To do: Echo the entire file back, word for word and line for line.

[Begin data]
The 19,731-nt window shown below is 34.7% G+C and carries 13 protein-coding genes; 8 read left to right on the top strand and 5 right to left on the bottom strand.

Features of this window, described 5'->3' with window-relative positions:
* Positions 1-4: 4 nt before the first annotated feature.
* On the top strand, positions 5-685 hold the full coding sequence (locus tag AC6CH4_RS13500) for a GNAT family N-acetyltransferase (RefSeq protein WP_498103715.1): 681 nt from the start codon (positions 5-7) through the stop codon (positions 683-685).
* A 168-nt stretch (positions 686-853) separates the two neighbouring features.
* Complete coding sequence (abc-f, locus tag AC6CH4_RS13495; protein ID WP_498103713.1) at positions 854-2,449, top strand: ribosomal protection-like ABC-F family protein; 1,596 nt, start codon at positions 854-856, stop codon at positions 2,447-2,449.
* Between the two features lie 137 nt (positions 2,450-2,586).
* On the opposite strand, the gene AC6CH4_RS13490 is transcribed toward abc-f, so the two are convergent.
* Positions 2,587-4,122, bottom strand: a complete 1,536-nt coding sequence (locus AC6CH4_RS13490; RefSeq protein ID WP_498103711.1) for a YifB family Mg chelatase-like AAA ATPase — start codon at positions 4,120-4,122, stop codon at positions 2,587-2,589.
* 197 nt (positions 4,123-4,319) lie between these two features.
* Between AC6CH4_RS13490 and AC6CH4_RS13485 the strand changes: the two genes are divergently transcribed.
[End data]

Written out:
The 19,731-nt window shown below is 34.7% G+C and carries 13 protein-coding genes; 8 read left to right on the top strand and 5 right to left on the bottom strand.

Features of this window, described 5'->3' with window-relative positions:
* Positions 1-4: 4 nt before the first annotated feature.
* On the top strand, positions 5-685 hold the full coding sequence (locus tag AC6CH4_RS13500) for a GNAT family N-acetyltransferase (RefSeq protein WP_498103715.1): 681 nt from the start codon (positions 5-7) through the stop codon (positions 683-685).
* A 168-nt stretch (positions 686-853) separates the two neighbouring features.
* Complete coding sequence (abc-f, locus tag AC6CH4_RS13495; protein ID WP_498103713.1) at positions 854-2,449, top strand: ribosomal protection-like ABC-F family protein; 1,596 nt, start codon at positions 854-856, stop codon at positions 2,447-2,449.
* Between the two features lie 137 nt (positions 2,450-2,586).
* On the opposite strand, the gene AC6CH4_RS13490 is transcribed toward abc-f, so the two are convergent.
* Positions 2,587-4,122, bottom strand: a complete 1,536-nt coding sequence (locus AC6CH4_RS13490; RefSeq protein ID WP_498103711.1) for a YifB family Mg chelatase-like AAA ATPase — start codon at positions 4,120-4,122, stop codon at positions 2,587-2,589.
* 197 nt (positions 4,123-4,319) lie between these two features.
* Between AC6CH4_RS13490 and AC6CH4_RS13485 the strand changes: the two genes are divergently transcribed.